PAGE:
“Right there.”

I cut a hole, 4cm by 3cm.  I peel back the plate of fibreglass, it’s final fibres cracking.  I feel like an archaeologist.  I stick my hand in and fish around, finally feeling my finger against something round.  My eyes widen.  Everyone else’s do too.  I pull, trying to free it.  And finally, out comes the lid.

“There you go,” I say.  Grandma claps.  “I didn’t know that I’d find it that easily.”

“Why not?”

“The story is just such I good one, Zeb, I guess I didn’t know what I’d find in there.”  I hand the lid to Mum.

“Can I have it?” he asks.

“I think Mum should keep it,” I say.  He rolls his eyes once more.  All this family does is laugh, raise their eyebrows and roll their eyes.  It’s like they’re all having seizures.

“So what about fixing it up?”

“This will do for now,” I say, wrapping a crepe bandage, and taping it up, “just for overnight.  “But come back to tomorrow morning when the plaster techs are in.  Then you’ll get to choose a colour.  If I did it now, you’d only get white.”

“White, like, sucks man.”

“Like, I know.”

He rolls his eyes at my poor attempt at teen speak.

“Later,” he says.

“Hopefully not,” I say.

“Right.”  He jumps off the bed.  “You’re all right, man, you know that?”

He walks out the door.

“He never says that to anyone,” whispers grandma as she passes, shuffling her plastic bags between shaky hands.  “Especially not to men.”

I nod, watching Zeb walk off ahead, his mother and grandma in tow.  I catch him, looking back occasionally, making sure he doesn’t get too far ahead of his mother or grandma.

* * * * *

Hospital Charts

By , May 14, 2010 12:41 pm

The following quotes are taken from actual patient hospital charts, mainly in the United States.  They have been reproduced before, but they never get old.  Enjoy.

“The patient has been depressed ever since she began seeing me in 1993.”

“Rectal exam revealed a normal size thyroid.”

“Bleeding started in the rectal area and continued all the way to Los Angeles.”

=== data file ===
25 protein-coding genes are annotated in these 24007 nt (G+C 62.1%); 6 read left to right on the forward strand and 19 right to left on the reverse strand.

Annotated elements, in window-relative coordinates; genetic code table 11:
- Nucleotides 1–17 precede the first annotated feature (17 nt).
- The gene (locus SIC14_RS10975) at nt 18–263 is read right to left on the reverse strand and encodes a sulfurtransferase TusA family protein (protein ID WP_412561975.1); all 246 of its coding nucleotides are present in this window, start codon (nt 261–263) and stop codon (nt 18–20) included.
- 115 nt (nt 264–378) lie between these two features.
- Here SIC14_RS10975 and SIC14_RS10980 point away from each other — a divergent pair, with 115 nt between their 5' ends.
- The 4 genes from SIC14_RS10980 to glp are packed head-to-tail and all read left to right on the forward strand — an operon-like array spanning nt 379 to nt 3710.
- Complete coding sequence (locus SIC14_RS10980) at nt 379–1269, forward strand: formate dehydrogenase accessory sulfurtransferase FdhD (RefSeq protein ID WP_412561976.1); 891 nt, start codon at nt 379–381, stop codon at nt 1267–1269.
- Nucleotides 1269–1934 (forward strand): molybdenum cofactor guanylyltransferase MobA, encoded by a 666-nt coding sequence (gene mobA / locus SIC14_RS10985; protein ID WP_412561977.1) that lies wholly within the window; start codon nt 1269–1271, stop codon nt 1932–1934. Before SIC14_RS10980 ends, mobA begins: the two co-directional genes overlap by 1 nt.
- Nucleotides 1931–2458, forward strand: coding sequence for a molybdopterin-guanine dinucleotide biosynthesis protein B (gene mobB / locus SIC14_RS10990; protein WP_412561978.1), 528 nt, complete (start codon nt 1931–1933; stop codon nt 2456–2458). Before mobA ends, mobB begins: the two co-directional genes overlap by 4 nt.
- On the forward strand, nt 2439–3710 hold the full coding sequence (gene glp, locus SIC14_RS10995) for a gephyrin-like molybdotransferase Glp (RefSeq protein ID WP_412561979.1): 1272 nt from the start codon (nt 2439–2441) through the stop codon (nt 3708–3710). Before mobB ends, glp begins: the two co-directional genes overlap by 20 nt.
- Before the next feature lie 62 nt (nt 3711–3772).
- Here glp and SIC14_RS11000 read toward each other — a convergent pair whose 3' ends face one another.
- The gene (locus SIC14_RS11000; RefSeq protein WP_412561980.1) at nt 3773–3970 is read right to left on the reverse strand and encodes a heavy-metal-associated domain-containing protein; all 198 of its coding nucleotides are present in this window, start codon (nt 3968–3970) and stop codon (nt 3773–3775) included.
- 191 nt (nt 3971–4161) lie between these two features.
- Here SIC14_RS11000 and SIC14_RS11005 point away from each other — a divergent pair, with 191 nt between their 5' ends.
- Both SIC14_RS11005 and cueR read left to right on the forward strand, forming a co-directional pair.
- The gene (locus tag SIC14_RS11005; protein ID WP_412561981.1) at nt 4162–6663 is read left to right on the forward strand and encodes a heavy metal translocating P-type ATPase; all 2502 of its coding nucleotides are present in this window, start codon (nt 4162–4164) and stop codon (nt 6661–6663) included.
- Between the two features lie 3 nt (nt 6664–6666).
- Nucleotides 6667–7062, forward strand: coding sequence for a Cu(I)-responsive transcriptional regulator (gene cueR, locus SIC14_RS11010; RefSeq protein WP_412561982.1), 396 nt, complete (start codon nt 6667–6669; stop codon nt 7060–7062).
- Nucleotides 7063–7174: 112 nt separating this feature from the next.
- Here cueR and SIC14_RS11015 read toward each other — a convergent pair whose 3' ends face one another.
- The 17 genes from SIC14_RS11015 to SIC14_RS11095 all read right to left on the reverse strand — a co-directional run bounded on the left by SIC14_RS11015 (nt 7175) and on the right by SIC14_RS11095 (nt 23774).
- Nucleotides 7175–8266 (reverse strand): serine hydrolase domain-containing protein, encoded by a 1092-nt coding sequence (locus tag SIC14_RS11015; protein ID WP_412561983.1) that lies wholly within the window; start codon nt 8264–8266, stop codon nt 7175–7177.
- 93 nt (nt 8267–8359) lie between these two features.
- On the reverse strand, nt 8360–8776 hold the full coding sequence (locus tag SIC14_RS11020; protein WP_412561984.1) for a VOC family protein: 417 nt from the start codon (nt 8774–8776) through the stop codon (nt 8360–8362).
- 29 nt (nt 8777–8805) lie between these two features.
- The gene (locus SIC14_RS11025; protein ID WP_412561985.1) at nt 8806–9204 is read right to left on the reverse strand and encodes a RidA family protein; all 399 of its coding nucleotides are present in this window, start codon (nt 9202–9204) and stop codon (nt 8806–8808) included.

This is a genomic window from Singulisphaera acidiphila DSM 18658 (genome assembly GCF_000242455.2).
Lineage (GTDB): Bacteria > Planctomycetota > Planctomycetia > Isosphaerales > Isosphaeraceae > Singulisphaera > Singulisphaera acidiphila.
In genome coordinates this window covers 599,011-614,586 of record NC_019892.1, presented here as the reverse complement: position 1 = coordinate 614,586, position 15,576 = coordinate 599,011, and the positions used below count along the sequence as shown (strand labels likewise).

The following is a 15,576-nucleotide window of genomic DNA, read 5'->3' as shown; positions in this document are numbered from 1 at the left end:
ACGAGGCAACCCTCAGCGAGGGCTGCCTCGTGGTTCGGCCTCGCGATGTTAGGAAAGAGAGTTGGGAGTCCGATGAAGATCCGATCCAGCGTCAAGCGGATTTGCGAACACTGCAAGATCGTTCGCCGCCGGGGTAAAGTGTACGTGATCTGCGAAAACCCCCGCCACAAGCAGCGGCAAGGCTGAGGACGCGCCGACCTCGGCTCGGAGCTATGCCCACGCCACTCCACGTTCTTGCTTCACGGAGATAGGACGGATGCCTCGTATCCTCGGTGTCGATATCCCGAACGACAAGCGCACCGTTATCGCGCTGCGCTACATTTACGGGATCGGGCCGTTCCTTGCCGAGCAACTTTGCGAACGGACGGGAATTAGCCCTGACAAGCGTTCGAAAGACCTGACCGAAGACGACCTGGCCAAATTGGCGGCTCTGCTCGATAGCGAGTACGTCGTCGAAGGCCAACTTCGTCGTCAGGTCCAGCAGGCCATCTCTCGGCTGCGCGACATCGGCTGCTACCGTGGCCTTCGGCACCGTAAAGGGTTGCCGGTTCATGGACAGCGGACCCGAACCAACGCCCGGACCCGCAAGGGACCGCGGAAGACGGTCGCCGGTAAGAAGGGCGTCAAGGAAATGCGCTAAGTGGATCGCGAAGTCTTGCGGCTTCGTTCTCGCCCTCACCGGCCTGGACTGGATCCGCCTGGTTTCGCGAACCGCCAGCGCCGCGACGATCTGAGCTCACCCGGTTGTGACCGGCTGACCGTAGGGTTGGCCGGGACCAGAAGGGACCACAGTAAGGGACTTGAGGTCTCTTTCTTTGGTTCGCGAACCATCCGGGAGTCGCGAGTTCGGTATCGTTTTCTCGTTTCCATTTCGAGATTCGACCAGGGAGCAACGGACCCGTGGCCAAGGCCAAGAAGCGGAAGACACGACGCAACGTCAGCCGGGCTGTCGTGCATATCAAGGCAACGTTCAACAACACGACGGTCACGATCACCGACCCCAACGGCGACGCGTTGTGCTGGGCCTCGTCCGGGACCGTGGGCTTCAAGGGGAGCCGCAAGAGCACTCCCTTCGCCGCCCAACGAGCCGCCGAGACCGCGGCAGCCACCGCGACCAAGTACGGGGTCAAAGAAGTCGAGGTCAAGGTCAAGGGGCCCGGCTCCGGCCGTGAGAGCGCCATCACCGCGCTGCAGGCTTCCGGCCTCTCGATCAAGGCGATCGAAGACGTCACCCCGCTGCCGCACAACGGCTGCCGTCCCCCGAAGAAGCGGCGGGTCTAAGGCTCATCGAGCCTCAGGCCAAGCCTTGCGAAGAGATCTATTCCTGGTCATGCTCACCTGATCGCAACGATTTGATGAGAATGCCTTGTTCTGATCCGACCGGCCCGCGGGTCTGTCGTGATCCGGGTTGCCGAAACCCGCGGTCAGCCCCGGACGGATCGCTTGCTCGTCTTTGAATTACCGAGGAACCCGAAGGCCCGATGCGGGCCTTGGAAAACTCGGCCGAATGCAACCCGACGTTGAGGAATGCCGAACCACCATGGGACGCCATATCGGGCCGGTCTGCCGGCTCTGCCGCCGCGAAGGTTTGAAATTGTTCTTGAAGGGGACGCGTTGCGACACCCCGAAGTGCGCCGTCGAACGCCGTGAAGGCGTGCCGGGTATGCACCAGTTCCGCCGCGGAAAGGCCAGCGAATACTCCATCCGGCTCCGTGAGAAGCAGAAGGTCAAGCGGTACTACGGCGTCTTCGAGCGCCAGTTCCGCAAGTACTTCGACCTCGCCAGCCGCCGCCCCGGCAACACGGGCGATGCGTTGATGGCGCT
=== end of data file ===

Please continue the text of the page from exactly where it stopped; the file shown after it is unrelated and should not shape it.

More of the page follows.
“She has no rigors or chills but her husband says she was very hot in bed last night.”

“Patient has two teenage children but no other abnormalities.”

“Patient had waffles for breakfast and anorexia for lunch.”

“The patient has no past history of suicides.”

“She can’t get pregnant with her husband, so I will work her up.”

“Healthy appearing decrepit 69 year-old male, mentally alert but forgetful.”

“A midsystolic ejaculation murmur heard over the mitral area.”

“Both breasts are equal and reactive to light and accommodation.”

“Occasional, constant, infrequent headaches.”

“The baby was delivered, the cord clamped and cut, and handed to the pediatrician, who breathed and cried immediately.”

“Between you and me, we ought to be able to get this woman pregnant.”


* * * * *

“The patient refused autopsy.”

“The lab test indicated abnormal lover function.”

“The pelvic exam will be done later on the floor.”

“Skin: somewhat pale but present.”

“Large brown stool ambulating in the hall.”

“Exam of genitalia was completely negative except for the right foot.”

“Examination reveals a well-developed male lying in bed with his family in no distress.”

“Patient’s past medical history has been remarkably insignificant with only a 40 pound weight gain in the past three days.”

“She stated that she had been constipated for most of her life, until she got a divorce.”

“While in the ER, she was examined, X-rated and sent home.”

“When she fainted, her eyes rolled around the room.”

“Patient has chest pain if she lies on her left side for over a year.”

“Exam of genitalia reveals that he is circus sized.”

“Discharge status: Alive but without permission.”

* * * * *